Laws of our fathers, tastes of our sons

A new kosher restaurant tries to satisfy both ancient rules and 21st-century palates. No mean feat, as Karina Mantavia discovers
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Indy Lifestyle Online

SIX-13, 19 Wigmore Street, London W1, tel: 020 7629 6133

SIX-13, 19 Wigmore Street, London W1, tel: 020 7629 6133

So many of the world's eating habits revolve around the idea of purity. Once prompted by availability, local circumstance and the avoidance of disease, the concept of "clean" food is a central component of most religions.

Sundry acronym scares - GM, BSE, CJD et al - along with an increase in food allergies, have ensured that the secular world is now frantically buying into the idea. Ten years ago, ethical eating meant taking a moral stance on animal or Third-World welfare; today, it takes a moral stance on the food itself. It seems the luxury of having fresh food of almost every kind available gives us the privilege of being able to turn up our noses at it.

Six-13 wants to feed devotees of both spiritual and physical purity. It aims to do it by serving what they call "kosher fusion food". While the mere thought of this is enough to send your Yiddish momma into an agitation of kvetching - "Now I've seen everything!" - gentile health faddists will doubtless be drawn by their own version of guiltless fare: dairy-free food.

Modernising Jewish cuisine isn't such a bad idea, if only for the faithful, who have lived by the 613 rules for 6,000 years, and are only too aware that the road to paradise rarely detours via the Pacific rim. However, this is an odd way to go about it. After all, kosher fusion marries the concept of purity with one based on bastardisation.

Still, they've got at least part of it right. I took my Hebraic other half, who was surprised to be, for once, the least Jewish person in the room. Just 48 hours after opening, the restaurant was brimming with skullcaps, Hasidic elders, young businessmen and a sextet of glossy princesses at varying stages of weight gain. It felt very much like the inaugural week. Waiters came together in huddles hissing, "No, no, THAT table, quick!" in stage whispers, before spinning off to different ends of the room in synchronised disorder. Meanwhile, a black-clothed matriarch with a slow, deliberate walk crossed the room, scaring all the men.

An introductory menu offering three courses for £15 per person - roughly half the price of the forthcoming à la carte - contained as many hits as misses. Kosher ingredients are prepared by Steve Collins, latterly the non-kosher chef of Circus and Quaglino's, with dishes made under the supervision of London's Beth Din.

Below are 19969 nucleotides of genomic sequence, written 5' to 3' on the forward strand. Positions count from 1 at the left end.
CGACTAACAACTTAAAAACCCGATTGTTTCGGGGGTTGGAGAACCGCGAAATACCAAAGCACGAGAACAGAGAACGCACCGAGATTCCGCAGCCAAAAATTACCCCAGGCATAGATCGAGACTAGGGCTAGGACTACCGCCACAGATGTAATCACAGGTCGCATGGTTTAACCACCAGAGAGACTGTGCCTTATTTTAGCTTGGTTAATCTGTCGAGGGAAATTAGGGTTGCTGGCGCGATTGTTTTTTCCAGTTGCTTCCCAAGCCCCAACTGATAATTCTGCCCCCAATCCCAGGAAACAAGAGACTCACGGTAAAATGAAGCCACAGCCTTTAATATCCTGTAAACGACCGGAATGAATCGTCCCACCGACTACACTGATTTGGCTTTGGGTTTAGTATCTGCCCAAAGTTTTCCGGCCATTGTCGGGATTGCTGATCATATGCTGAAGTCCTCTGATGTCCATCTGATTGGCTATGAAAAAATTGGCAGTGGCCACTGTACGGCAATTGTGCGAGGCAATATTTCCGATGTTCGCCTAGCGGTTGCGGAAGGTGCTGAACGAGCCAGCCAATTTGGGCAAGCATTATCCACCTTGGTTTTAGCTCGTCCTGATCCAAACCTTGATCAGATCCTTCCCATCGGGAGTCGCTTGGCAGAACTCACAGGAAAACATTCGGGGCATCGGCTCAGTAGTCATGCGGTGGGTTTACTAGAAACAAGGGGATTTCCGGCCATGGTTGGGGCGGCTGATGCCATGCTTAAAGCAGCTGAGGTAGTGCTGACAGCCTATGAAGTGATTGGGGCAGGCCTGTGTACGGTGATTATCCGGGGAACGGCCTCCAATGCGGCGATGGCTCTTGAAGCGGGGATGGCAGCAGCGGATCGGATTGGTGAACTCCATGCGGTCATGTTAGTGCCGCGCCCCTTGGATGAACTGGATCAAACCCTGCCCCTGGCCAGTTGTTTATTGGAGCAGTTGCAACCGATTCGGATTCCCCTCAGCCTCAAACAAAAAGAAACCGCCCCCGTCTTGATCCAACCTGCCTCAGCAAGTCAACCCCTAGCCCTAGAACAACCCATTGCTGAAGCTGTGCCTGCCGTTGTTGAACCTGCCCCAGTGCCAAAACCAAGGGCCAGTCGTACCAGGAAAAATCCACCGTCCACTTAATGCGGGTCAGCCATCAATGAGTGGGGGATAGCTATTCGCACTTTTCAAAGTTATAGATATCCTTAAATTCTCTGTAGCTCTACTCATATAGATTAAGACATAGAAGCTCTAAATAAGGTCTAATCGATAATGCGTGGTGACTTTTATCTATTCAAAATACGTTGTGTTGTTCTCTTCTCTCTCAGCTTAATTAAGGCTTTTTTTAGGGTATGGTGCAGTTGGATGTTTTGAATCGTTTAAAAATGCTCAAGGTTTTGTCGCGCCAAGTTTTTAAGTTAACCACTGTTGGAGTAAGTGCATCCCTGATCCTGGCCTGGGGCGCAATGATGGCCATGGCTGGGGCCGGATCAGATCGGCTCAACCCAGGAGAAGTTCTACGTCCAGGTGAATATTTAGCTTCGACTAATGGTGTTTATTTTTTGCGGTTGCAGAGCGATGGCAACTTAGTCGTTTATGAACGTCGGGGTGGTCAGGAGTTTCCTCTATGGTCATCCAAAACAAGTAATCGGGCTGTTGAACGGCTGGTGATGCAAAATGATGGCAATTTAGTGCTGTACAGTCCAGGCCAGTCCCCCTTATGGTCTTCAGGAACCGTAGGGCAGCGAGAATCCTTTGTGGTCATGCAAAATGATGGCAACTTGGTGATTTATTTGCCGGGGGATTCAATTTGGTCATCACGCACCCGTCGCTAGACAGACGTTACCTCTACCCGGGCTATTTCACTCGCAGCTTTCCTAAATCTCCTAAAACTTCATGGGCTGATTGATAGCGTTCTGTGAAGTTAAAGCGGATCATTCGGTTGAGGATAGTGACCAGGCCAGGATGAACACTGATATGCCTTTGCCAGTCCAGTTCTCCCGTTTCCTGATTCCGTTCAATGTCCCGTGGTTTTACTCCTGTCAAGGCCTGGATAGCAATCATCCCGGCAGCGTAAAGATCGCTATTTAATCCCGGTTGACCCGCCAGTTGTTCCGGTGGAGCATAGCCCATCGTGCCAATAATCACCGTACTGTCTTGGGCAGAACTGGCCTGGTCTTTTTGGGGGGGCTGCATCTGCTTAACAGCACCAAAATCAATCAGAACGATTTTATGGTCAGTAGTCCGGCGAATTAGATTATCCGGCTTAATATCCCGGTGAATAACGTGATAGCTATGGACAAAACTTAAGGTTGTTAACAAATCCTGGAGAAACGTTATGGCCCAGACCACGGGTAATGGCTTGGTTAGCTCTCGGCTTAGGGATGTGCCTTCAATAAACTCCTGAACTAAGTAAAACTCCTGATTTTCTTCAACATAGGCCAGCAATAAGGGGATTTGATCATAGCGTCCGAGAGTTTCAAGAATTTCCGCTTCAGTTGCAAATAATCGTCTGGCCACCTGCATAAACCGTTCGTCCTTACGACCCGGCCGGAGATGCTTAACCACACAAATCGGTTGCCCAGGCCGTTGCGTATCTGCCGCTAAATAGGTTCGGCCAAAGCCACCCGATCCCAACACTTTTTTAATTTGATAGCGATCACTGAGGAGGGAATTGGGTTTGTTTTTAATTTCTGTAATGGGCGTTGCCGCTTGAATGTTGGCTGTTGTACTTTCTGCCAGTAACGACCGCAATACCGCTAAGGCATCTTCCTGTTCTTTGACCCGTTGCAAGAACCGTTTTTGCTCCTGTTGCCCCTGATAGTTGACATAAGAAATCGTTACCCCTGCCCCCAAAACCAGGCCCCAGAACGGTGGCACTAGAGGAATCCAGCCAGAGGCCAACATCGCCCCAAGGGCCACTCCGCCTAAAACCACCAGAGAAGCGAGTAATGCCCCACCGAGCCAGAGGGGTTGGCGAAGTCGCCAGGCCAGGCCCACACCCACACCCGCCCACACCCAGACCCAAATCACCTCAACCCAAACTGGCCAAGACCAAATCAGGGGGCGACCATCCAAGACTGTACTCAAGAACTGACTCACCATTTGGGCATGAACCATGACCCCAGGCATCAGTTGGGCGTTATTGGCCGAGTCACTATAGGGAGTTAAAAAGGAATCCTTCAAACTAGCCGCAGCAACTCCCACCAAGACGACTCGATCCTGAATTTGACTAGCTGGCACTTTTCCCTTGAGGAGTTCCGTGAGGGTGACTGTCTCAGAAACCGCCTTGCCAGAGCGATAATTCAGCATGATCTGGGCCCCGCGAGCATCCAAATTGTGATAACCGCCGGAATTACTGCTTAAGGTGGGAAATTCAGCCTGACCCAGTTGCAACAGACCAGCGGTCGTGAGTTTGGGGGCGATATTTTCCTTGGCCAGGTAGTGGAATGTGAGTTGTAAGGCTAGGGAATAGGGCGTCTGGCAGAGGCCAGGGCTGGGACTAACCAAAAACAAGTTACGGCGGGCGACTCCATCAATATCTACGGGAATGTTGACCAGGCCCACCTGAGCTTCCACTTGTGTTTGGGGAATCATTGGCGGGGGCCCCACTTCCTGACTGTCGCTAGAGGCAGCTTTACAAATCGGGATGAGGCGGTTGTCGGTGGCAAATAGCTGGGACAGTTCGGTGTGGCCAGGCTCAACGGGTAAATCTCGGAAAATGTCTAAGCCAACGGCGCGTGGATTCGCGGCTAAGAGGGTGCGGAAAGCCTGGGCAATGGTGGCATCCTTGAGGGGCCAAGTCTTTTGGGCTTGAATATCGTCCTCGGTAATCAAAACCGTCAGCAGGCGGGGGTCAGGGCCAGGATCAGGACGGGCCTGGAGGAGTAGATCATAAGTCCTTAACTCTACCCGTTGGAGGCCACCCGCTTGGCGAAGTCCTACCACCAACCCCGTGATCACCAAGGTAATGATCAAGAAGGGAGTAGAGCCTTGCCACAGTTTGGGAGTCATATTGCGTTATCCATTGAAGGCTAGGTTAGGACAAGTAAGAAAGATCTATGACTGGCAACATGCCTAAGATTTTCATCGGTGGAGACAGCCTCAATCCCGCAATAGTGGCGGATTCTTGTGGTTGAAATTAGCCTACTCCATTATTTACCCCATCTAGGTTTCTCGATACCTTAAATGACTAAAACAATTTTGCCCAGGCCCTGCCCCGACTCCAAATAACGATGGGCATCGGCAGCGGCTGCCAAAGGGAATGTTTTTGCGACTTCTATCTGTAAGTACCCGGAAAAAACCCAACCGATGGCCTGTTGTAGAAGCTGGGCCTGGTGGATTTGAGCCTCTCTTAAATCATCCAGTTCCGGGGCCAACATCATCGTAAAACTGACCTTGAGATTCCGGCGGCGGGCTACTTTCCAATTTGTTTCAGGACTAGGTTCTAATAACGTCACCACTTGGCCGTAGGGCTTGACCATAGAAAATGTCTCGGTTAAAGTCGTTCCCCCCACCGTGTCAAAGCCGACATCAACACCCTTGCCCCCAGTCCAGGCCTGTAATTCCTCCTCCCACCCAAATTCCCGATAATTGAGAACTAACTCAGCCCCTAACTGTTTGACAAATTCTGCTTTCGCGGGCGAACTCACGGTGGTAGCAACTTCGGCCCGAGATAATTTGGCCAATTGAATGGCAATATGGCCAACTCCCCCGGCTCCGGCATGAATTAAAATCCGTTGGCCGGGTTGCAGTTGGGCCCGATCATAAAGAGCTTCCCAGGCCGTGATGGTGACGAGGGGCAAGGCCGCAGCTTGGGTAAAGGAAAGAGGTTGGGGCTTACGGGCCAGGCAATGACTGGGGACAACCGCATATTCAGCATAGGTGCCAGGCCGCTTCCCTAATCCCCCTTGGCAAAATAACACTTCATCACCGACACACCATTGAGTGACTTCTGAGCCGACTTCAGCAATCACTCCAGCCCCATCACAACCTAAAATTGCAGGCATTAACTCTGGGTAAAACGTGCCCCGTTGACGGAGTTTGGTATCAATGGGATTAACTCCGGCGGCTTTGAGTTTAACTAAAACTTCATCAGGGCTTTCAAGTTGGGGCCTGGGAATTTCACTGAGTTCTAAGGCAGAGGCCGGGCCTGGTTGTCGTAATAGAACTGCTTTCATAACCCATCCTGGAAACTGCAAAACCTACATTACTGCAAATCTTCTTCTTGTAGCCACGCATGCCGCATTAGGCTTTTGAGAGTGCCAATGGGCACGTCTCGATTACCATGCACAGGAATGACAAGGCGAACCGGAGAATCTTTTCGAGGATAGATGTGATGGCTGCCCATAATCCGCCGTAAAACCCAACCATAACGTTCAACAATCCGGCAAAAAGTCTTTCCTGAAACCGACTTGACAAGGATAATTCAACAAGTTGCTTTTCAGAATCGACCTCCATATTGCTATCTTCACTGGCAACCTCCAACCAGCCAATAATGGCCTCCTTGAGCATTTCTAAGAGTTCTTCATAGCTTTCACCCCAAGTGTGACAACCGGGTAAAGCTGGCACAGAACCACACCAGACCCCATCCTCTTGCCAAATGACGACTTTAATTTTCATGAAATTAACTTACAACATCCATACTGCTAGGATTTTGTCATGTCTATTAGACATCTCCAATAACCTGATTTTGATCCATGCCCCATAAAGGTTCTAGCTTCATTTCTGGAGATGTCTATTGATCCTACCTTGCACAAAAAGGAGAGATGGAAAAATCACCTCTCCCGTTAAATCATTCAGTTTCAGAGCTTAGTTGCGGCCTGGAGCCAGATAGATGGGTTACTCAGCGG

A starter of beef broth with butter beans and pearl barley was very good: thick and aromatic, a lovely, rich dirt colour with intense, meaty flavour and generous hunks of beef. Smoked salmon on rye, the Jewish combo extraordinaire, was far from it - pedestrian, and without the requisite lemon and pepper accessories. The dryness of the bread was the only memorable thing about it.

A very "fusion" main course of sea bream with hummus and coriander pesto had the anticipated but nevertheless annoying identity crisis: the prettily prepared, delicate fish effectively in a brave stand-off against the far heavier hummus. Salt beef with horseradish dumplings fared much better - slabs of serious-quality beef, teamed with proper squishy dumplings scented with herbs, was so good you wanted to eat it twice.

A flashy dessert of poached peaches in white wine with sabayon and toasted almonds was another dish bearing the lost look of fusion confusion; its individual parts better than their sum. The chocolate brownie, meanwhile, was basically a slab of dense fudge.

The bill, with water, service and a kosher glass of buttery Teal Lake Chardonnay, came to just under £54 for two. Asking for it seemed to cause an international incident. They just didn't see it coming. A good 10 minutes was passed in shock. Melodrama aside, service was friendly, if occasionally dyslexic: one waiter couldn't get his head around the idea of a big bottle of water and brought many small ones, dramatically slapping his head in realisation each time. Other staff spent their time ferrying the only salt and pepper grinders in the restaurant from one table to another.

With comfortable green velvet seats, the restaurant would look mildly elegant if only they dimmed the lights a touch. As it is, the harsh visibility coupled with the repeated strains of "Could I have the salt and pepper?" is as atmospheric as being in someone's front room. Which, of course, is fine if you want the home-from-home experience. Not so good for the rest of us.

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